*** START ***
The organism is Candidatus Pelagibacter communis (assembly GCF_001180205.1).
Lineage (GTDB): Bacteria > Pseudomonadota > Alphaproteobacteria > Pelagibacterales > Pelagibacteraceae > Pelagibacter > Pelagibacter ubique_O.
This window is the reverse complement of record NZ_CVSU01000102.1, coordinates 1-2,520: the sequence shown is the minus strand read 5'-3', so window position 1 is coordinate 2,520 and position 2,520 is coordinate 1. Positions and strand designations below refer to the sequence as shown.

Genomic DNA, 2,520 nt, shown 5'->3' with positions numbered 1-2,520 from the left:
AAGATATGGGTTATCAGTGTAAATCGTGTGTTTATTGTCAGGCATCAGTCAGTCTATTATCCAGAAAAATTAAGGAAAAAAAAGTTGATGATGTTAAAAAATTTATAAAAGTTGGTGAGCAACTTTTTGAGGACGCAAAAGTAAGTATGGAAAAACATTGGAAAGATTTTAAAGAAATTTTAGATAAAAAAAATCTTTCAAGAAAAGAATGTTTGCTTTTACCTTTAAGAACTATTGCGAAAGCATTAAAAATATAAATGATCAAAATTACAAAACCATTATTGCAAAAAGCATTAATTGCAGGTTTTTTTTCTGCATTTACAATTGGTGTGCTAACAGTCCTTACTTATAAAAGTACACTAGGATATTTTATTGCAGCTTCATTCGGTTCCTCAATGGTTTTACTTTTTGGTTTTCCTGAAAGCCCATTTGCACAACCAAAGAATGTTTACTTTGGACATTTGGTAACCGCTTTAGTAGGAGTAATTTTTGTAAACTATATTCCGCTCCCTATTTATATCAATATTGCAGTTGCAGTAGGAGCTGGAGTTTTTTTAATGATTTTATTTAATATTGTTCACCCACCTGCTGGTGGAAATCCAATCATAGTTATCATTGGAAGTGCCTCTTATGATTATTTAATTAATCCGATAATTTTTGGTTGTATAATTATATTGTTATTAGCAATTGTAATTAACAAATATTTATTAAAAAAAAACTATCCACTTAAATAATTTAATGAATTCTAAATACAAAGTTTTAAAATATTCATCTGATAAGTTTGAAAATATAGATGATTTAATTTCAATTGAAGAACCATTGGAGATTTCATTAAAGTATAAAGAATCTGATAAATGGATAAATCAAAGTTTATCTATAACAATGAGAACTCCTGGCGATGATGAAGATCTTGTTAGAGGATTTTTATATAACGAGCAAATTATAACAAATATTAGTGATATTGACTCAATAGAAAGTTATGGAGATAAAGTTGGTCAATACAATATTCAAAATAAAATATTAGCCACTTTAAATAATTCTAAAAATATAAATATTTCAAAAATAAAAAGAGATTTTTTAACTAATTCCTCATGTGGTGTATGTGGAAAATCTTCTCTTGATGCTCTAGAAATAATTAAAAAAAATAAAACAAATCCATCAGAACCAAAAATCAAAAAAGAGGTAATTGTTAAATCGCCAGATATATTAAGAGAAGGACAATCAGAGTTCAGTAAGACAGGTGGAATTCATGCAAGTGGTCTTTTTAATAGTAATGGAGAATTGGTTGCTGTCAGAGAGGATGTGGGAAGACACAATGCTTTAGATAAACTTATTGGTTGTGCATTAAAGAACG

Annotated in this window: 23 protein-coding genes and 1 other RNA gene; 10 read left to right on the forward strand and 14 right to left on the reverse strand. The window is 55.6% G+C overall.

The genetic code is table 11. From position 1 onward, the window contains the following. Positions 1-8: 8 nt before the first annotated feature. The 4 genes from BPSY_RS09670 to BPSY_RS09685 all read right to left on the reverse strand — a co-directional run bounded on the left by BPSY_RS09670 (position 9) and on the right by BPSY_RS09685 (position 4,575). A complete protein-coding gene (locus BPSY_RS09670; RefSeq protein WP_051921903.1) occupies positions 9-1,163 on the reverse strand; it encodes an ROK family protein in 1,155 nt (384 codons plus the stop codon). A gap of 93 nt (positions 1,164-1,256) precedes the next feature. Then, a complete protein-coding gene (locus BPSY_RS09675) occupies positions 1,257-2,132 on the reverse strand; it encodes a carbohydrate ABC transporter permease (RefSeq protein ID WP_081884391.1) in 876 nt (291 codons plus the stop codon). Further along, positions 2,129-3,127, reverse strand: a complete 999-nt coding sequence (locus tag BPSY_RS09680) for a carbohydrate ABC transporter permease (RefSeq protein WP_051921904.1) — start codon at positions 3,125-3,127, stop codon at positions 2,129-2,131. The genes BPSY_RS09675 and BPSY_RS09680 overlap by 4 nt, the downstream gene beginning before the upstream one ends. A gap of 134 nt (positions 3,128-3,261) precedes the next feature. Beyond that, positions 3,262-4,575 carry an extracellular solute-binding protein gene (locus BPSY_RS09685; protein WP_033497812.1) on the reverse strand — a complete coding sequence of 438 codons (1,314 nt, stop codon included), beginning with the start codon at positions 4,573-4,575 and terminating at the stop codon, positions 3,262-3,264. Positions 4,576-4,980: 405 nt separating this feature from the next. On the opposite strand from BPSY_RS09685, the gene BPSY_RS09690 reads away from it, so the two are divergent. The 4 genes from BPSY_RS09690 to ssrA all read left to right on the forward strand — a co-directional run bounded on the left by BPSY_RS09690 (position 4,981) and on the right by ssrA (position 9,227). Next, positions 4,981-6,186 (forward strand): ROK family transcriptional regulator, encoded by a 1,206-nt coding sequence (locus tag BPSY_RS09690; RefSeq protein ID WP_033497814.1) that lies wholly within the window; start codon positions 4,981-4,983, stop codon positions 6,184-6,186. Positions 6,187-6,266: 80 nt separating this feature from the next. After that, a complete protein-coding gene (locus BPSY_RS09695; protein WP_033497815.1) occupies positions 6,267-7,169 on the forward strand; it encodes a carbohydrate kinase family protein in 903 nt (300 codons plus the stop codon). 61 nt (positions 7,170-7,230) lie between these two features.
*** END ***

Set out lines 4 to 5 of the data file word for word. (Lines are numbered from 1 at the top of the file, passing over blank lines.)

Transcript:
Genomic DNA, 2,520 nt, shown 5'->3' with positions numbered 1-2,520 from the left:
AAGATATGGGTTATCAGTGTAAATCGTGTGTTTATTGTCAGGCATCAGTCAGTCTATTATCCAGAAAAATTAAGGAAAAAAAAGTTGATGATGTTAAAAAATTTATAAAAGTTGGTGAGCAACTTTTTGAGGACGCAAAAGTAAGTATGGAAAAACATTGGAAAGATTTTAAAGAAATTTTAGATAAAAAAAATCTTTCAAGAAAAGAATGTTTGCTTTTACCTTTAAGAACTATTGCGAAAGCATTAAAAATATAAATGATCAAAATTACAAAACCATTATTGCAAAAAGCATTAATTGCAGGTTTTTTTTCTGCATTTACAATTGGTGTGCTAACAGTCCTTACTTATAAAAGTACACTAGGATATTTTATTGCAGCTTCATTCGGTTCCTCAATGGTTTTACTTTTTGGTTTTCCTGAAAGCCCATTTGCACAACCAAAGAATGTTTACTTTGGACATTTGGTAACCGCTTTAGTAGGAGTAATTTTTGTAAACTATATTCCGCTCCCTATTTATATCAATATTGCAGTTGCAGTAGGAGCTGGAGTTTTTTTAATGATTTTATTTAATATTGTTCACCCACCTGCTGGTGGAAATCCAATCATAGTTATCATTGGAAGTGCCTCTTATGATTATTTAATTAATCCGATAATTTTTGGTTGTATAATTATATTGTTATTAGCAATTGTAATTAACAAATATTTATTAAAAAAAAACTATCCACTTAAATAATTTAATGAATTCTAAATACAAAGTTTTAAAATATTCATCTGATAAGTTTGAAAATATAGATGATTTAATTTCAATTGAAGAACCATTGGAGATTTCATTAAAGTATAAAGAATCTGATAAATGGATAAATCAAAGTTTATCTATAACAATGAGAACTCCTGGCGATGATGAAGATCTTGTTAGAGGATTTTTATATAACGAGCAAATTATAACAAATATTAGTGATATTGACTCAATAGAAAGTTATGGAGATAAAGTTGGTCAATACAATATTCAAAATAAAATATTAGCCACTTTAAATAATTCTAAAAATATAAATATTTCAAAAATAAAAAGAGATTTTTTAACTAATTCCTCATGTGGTGTATGTGGAAAATCTTCTCTTGATGCTCTAGAAATAATTAAAAAAAATAAAACAAATCCATCAGAACCAAAAATCAAAAAAGAGGTAATTGTTAAATCGCCAGATATATTAAGAGAAGGACAATCAGAGTTCAGTAAGACAGGTGGAATTCATGCAAGTGGTCTTTTTAATAGTAATGGAGAATTGGTTGCTGTCAGAGAGGATGTGGGAAGACACAATGCTTTAGATAAACTTATTGGTTGTGCATTAAAGAACG